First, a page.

What is an Overdose Prevention Facility?

Overdose Prevention Facilities are specially designated spaces where people are able to take pre-obtained drugs safely under the supervision of trained staff, who can respond immediately to overdose.

Such facilities also allow access to sterile equipment as well as support services including drug treatment, mental health services, wound care and blood testing, among others.

Where are OPFs in operation?

There are currently around 200 Overdose Prevention Facilities operating in 14 countries across the world; Canada, Germany, Switzerland, France, Portugal, Ukraine, Norway, the Netherlands, Australia, Belgium, Spain, Denmark, Iceland and the US. The first such facility was opened in Switzerland in 1986. 

Overdose Prevention Facility

There have also been recent calls in Scotland for the setting up of an Overdose Prevention Facility in response to an increase in drug-related deaths there. 

How do they work?

On entering an OPF, a new client's health status and drug use are briefly assessed. They then receive sterile equipment and have access to a clean booth where they can inject under the care of trained staff.

They typically provide people who use drugs with:

  • sterile injecting equipment
  • a hygienic space to use drugs under supervision that they have bought illicitly
  • primary medical care, and emergency care in the event of overdose
  • counselling services and referral to social and health-care services
  • OPFs complement and offer a gateway to drug treatment

Why are they needed?

Injecting drug use happens everywhere. It happens inside homes, but also in the street. Too often the places where people take drugs are unhygienic, dangerous or isolated. Such places make dangerous infections more likely, and make it much harder to deal with overdose.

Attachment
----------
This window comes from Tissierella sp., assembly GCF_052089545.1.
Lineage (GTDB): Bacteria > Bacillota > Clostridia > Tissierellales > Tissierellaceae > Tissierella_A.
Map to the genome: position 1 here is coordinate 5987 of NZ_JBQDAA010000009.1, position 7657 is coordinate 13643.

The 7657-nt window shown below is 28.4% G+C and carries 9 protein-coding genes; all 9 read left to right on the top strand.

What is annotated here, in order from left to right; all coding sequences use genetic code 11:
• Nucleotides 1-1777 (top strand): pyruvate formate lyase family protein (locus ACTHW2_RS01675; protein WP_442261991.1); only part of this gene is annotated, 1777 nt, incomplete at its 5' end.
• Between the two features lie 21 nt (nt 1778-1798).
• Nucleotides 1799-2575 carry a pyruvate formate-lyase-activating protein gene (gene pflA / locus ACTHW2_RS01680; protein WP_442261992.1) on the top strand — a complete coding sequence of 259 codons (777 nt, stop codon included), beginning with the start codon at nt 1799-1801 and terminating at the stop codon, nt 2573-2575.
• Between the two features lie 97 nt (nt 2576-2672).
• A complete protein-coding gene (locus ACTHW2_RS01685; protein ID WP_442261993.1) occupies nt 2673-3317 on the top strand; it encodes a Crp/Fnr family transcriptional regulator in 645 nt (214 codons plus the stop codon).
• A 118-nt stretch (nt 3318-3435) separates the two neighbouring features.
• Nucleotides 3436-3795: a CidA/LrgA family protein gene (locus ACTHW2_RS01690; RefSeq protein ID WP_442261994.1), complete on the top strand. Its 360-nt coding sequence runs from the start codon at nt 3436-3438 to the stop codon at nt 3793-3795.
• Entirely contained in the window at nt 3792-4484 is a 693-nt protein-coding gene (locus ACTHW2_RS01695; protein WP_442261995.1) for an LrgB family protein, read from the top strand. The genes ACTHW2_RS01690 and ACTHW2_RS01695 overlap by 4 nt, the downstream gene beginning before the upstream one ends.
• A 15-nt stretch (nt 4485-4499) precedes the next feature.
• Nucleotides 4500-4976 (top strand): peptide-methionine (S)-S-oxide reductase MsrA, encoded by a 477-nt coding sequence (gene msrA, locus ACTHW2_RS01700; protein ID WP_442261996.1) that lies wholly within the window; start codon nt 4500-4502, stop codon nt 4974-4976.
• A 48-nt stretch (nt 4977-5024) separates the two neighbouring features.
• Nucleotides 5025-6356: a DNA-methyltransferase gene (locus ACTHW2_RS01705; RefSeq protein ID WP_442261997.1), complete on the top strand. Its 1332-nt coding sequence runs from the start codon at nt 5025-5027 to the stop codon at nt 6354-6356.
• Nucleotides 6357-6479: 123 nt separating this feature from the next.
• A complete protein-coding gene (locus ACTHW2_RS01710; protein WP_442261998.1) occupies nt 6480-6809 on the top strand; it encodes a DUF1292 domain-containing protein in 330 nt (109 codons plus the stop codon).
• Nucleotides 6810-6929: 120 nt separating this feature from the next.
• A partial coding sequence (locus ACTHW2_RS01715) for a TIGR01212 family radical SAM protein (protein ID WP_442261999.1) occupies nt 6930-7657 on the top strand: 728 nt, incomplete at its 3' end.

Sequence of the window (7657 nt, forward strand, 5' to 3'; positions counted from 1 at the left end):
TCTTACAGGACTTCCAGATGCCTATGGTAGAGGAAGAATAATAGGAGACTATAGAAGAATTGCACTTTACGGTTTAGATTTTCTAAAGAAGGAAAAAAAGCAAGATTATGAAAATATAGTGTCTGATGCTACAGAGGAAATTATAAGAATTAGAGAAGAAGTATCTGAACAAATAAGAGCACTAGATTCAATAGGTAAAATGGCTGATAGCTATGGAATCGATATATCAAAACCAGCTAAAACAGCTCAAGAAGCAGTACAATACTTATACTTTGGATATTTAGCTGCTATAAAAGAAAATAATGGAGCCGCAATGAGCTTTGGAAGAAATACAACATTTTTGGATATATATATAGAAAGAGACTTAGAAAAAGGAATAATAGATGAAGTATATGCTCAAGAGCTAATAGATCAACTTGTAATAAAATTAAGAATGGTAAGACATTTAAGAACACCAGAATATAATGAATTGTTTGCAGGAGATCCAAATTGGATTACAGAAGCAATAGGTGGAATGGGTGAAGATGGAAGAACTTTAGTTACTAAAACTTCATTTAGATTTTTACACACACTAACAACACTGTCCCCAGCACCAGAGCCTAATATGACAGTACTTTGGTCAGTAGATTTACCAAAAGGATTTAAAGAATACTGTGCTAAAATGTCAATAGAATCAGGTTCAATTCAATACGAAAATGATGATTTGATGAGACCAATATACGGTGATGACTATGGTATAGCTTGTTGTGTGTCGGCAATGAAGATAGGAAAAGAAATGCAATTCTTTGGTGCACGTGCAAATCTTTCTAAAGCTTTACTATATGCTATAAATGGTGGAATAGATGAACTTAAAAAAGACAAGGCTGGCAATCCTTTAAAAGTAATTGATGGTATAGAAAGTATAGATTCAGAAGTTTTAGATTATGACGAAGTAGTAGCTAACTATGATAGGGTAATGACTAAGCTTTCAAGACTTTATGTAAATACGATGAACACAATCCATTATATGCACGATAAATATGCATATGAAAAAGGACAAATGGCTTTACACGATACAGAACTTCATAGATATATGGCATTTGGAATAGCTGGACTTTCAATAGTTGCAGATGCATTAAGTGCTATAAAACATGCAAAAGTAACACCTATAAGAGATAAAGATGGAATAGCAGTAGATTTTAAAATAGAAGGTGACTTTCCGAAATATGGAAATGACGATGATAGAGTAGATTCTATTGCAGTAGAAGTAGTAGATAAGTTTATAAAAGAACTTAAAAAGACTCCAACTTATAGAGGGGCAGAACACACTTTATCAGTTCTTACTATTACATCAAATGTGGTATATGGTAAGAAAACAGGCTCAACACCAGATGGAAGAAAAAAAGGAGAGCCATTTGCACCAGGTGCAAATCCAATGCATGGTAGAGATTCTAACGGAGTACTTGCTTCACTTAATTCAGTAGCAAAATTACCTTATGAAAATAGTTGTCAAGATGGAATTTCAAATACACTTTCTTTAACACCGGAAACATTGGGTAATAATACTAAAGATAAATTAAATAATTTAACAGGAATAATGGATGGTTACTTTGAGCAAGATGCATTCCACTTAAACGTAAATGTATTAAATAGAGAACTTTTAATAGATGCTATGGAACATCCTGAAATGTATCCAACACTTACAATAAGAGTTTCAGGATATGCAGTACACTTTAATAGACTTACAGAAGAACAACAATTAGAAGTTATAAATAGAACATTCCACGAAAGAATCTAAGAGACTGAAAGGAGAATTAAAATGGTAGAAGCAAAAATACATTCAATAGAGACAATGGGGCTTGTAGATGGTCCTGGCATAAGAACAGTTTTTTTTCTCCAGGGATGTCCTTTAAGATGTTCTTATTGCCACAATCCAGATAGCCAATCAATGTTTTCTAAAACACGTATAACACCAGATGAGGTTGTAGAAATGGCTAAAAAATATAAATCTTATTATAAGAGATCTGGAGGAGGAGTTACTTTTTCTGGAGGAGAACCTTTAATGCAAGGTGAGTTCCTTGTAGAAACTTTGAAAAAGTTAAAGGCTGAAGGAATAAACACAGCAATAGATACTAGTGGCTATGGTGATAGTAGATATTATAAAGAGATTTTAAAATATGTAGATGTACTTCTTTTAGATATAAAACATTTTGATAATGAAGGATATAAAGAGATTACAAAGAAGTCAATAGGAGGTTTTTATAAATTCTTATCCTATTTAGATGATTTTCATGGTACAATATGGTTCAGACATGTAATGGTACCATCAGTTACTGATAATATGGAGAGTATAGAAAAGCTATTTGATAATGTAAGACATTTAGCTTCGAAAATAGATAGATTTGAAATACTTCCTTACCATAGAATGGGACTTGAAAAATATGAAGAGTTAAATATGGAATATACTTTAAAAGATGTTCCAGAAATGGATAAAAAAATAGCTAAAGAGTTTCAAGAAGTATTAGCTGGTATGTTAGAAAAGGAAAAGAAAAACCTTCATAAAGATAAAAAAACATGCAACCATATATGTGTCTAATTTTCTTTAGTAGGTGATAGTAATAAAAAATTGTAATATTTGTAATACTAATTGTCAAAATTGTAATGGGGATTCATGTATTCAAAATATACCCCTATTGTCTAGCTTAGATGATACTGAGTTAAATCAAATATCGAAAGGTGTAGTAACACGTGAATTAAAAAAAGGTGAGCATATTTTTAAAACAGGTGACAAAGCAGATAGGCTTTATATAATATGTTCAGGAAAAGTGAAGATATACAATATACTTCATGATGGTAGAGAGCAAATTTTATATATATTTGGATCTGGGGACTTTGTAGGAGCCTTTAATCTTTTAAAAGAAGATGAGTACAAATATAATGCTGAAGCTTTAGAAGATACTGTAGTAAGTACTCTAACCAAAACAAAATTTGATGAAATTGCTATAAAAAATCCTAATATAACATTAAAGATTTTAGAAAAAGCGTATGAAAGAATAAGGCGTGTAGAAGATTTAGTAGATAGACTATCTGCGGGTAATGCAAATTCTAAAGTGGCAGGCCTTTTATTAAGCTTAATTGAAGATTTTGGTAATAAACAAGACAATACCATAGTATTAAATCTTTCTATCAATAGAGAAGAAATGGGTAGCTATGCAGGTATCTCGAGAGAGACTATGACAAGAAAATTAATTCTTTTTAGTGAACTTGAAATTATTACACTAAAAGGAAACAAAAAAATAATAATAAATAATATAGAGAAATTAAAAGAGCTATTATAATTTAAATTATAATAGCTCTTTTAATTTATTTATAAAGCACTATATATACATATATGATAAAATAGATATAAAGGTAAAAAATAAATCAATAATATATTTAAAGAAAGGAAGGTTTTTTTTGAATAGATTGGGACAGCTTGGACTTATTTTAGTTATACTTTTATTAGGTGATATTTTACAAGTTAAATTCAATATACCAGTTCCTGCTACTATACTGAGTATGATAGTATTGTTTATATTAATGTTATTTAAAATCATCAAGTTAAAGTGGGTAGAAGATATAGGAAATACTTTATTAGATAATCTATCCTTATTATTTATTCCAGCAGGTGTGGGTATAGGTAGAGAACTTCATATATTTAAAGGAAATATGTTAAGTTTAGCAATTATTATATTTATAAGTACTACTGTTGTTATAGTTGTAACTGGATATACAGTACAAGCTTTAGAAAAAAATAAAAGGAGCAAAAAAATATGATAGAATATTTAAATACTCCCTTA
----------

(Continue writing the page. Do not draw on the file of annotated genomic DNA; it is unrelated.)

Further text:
Until they are able to stop taking drugs, people who are dependent need safer spaces where they can inject. It can help save their lives, as well as helping reduce issues such as discarded needles.

What is the situation in Northern Ireland?

In response to an increase in drug-related deaths in Scotland, there have been recent calls for the setting up of an Overdose Prevention Facility but currently this is being blocked by the UK Government.

Extern are currently calling on support from politicians and policymakers to make this a reality.

As the law currently stands in Northern Ireland it is illegal to take or permit any premises to be used for the purposes of taking opium, therefore the introduction of these facilities would require legislative reform. Currently, the PSNI has a clear statutory responsibility to enforce the law under the Misuse of Drugs Act regarding the supply, sale and use of illegal drugs.

Extern's Iain Cameron, manager of Extern’s SISS team explains why Overdose Prevention Facilities are needed in Northern Ireland

What is the evidence?

There is a large body of literature describing and evaluating Overdose Prevention Facilities.

Find some of the key studies here.